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The first person to see the 'Pale Blue Dot' image still has it stashed in her closet

National Geographic logo National Geographic 14/02/2020 Nadia Drake
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Thirty years ago today, NASA’s Voyager 1 spacecraft had already traveled well beyond the realm of the planets and was shooting toward interstellar space. Nearly a billion miles farther out than Neptune, it suddenly swiveled around and stared backward. There, pressed onto a star-studded sky, were a dazzling array of planets—ringed Saturn, giant Jupiter, bright white Venus, and a stunningly pale, blue, watery Earth.

On Valentine’s Day in 1990, Voyager methodically assembled a family portrait of the solar system’s many worlds. Carl Sagan had first proposed the observation nearly a decade earlier, only to have the idea rejected over and over again for several reasons, including concerns that the images wouldn’t provide any scientific value. But Voyager was hurtling toward the edge of the solar system, and its cameras were imminently shutting down. From its perch nearly four billion miles away, the spacecraft had one last chance to snap a photo of its home planet.

“Really, this was the last-ever opportunity,” says the Planetary Science Institute’s Candy Hansen, who helped plan the photo sequence. (Now, Hansen is the force behind JunoCam, which is riding aboard NASA’s Juno spacecraft and returning ethereal, gorgeous pictures of Jupiter.)

At the time, Hansen was part of the Voyager imaging team at NASA’s Jet Propulsion Laboratory. Her job, as the experiment representative, included planning the spacecraft’s observations and then checking the resulting images to make sure everything worked as planned—which meant that of the billions of people on Earth, she was the first human to see the image now referred to as the Pale Blue Dot.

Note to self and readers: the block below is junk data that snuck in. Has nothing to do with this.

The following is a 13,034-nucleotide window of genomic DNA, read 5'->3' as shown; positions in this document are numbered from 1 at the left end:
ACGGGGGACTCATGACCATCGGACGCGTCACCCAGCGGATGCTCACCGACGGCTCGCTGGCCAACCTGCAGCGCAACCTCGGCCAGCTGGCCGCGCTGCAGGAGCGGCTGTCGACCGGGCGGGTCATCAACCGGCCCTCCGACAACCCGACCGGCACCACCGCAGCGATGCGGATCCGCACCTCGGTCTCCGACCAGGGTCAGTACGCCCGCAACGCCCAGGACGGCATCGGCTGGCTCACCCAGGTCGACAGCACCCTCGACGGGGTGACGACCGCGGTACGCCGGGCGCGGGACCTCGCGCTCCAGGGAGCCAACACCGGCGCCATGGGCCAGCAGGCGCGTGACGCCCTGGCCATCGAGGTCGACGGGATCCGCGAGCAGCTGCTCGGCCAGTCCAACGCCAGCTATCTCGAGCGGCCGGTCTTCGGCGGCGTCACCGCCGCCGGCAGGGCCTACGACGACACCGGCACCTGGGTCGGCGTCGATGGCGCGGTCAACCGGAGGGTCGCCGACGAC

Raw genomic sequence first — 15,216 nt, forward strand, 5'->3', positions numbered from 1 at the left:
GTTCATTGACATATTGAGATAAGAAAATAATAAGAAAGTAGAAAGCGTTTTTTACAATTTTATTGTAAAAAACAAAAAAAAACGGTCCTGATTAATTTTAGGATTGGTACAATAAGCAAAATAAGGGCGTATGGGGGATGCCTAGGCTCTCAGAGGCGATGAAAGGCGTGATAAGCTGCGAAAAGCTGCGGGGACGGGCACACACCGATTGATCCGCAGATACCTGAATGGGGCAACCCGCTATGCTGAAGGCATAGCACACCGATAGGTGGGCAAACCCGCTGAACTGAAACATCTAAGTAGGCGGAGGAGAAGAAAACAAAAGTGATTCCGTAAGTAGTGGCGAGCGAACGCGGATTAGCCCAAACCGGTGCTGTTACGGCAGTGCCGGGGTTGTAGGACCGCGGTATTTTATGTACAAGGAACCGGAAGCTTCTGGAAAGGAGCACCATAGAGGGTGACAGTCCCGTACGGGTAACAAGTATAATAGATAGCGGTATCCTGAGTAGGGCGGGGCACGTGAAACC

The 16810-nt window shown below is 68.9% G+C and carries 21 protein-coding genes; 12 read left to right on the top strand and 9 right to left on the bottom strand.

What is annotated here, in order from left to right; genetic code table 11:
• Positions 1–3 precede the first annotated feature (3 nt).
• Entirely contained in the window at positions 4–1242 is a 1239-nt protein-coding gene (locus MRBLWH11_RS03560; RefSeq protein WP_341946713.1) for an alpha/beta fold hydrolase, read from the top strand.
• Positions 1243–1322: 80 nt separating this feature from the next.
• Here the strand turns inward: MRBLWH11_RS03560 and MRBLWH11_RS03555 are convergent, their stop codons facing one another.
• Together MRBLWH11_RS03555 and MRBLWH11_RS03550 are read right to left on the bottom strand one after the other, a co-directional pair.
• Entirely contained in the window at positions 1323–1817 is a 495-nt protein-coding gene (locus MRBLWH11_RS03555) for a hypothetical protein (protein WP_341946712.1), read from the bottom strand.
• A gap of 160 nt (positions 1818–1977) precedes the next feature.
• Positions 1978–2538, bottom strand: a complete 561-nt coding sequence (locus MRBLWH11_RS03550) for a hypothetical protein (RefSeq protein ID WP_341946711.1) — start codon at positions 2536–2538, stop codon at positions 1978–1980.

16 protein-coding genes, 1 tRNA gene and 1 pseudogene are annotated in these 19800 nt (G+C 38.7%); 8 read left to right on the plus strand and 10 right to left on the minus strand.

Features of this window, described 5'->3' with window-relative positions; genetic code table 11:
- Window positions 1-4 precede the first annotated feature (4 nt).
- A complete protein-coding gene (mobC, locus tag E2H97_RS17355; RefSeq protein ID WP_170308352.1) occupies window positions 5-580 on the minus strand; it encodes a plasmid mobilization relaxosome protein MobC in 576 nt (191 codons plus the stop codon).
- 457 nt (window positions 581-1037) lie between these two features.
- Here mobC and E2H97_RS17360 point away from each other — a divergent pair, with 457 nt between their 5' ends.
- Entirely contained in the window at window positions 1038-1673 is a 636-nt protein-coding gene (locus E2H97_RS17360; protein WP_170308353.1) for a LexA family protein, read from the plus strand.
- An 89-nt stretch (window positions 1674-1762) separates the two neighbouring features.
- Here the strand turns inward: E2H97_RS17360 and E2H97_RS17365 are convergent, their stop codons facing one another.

a close up of a red curtain: On February 14, 1990, the Voyager 1 spacecraft saw Earth from a distance of nearly four billion miles, capturing a view of our planet later described by scientist Carl Sagan as a “Pale Blue Dot.” © Image by NASA/JPL-Caltech

On February 14, 1990, the Voyager 1 spacecraft saw Earth from a distance of nearly four billion miles, capturing a view of our planet later described by scientist Carl Sagan as a “Pale Blue Dot.”

“It was really quite overwhelming to think about,” Hansen recalls. “That our little spacecraft from so far away—that this was a picture of home, and somewhere in that little bright speck, I was sitting at my desk.”

Thirty-four minutes after capturing Earth, Voyager’s cameras turned off forever. In the now-iconic image, a small, unobtrusive pinprick of light hovers amid a ray of scattered sunlight, appearing cosmically inconsequential. The photo’s legacy is that it has inspired the opposite response: a deep recognition of Earth’s importance, its fragility, its uniqueness.

“That’s here. That's home. That's us. On it everyone you love, everyone you know, everyone you ever heard of, every human being who ever was, lived out their lives … on a mote of dust suspended in a sunbeam,” Sagan later wrote in his book, Pale Blue Dot. “In our obscurity, in all this vastness, there is no hint that help will come from elsewhere to save us from ourselves.”